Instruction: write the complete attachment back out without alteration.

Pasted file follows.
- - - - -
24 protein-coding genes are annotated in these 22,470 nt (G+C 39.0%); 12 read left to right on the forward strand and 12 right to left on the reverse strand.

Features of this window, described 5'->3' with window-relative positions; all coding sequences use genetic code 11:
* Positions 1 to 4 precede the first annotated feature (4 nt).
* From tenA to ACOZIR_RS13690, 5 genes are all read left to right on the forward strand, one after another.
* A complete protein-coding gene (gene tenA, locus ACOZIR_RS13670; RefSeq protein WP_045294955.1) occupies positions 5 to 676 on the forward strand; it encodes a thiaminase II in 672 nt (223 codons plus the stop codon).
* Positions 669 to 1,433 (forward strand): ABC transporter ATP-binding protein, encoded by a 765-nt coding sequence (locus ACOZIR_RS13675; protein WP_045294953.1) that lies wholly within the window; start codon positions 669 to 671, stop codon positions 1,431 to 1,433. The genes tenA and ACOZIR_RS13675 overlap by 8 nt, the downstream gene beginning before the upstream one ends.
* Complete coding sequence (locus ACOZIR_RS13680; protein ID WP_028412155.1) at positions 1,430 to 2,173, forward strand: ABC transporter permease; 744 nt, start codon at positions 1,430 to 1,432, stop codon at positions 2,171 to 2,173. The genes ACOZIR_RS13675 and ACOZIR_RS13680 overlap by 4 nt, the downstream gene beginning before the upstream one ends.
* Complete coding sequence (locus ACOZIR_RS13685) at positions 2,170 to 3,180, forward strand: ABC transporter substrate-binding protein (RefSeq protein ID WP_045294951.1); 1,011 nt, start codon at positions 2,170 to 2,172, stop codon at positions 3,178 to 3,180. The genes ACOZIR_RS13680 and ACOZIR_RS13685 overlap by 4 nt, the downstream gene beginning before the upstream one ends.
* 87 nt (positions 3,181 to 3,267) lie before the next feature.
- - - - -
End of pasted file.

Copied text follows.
24 protein-coding genes are annotated in these 22,470 nt (G+C 39.0%); 12 read left to right on the forward strand and 12 right to left on the reverse strand.

Features of this window, described 5'->3' with window-relative positions; all coding sequences use genetic code 11:
* Positions 1 to 4 precede the first annotated feature (4 nt).
* From tenA to ACOZIR_RS13690, 5 genes are all read left to right on the forward strand, one after another.
* A complete protein-coding gene (gene tenA, locus ACOZIR_RS13670; RefSeq protein WP_045294955.1) occupies positions 5 to 676 on the forward strand; it encodes a thiaminase II in 672 nt (223 codons plus the stop codon).
* Positions 669 to 1,433 (forward strand): ABC transporter ATP-binding protein, encoded by a 765-nt coding sequence (locus ACOZIR_RS13675; protein WP_045294953.1) that lies wholly within the window; start codon positions 669 to 671, stop codon positions 1,431 to 1,433. The genes tenA and ACOZIR_RS13675 overlap by 8 nt, the downstream gene beginning before the upstream one ends.
* Complete coding sequence (locus ACOZIR_RS13680; protein ID WP_028412155.1) at positions 1,430 to 2,173, forward strand: ABC transporter permease; 744 nt, start codon at positions 1,430 to 1,432, stop codon at positions 2,171 to 2,173. The genes ACOZIR_RS13675 and ACOZIR_RS13680 overlap by 4 nt, the downstream gene beginning before the upstream one ends.
* Complete coding sequence (locus ACOZIR_RS13685) at positions 2,170 to 3,180, forward strand: ABC transporter substrate-binding protein (RefSeq protein ID WP_045294951.1); 1,011 nt, start codon at positions 2,170 to 2,172, stop codon at positions 3,178 to 3,180. The genes ACOZIR_RS13680 and ACOZIR_RS13685 overlap by 4 nt, the downstream gene beginning before the upstream one ends.
* 87 nt (positions 3,181 to 3,267) lie before the next feature.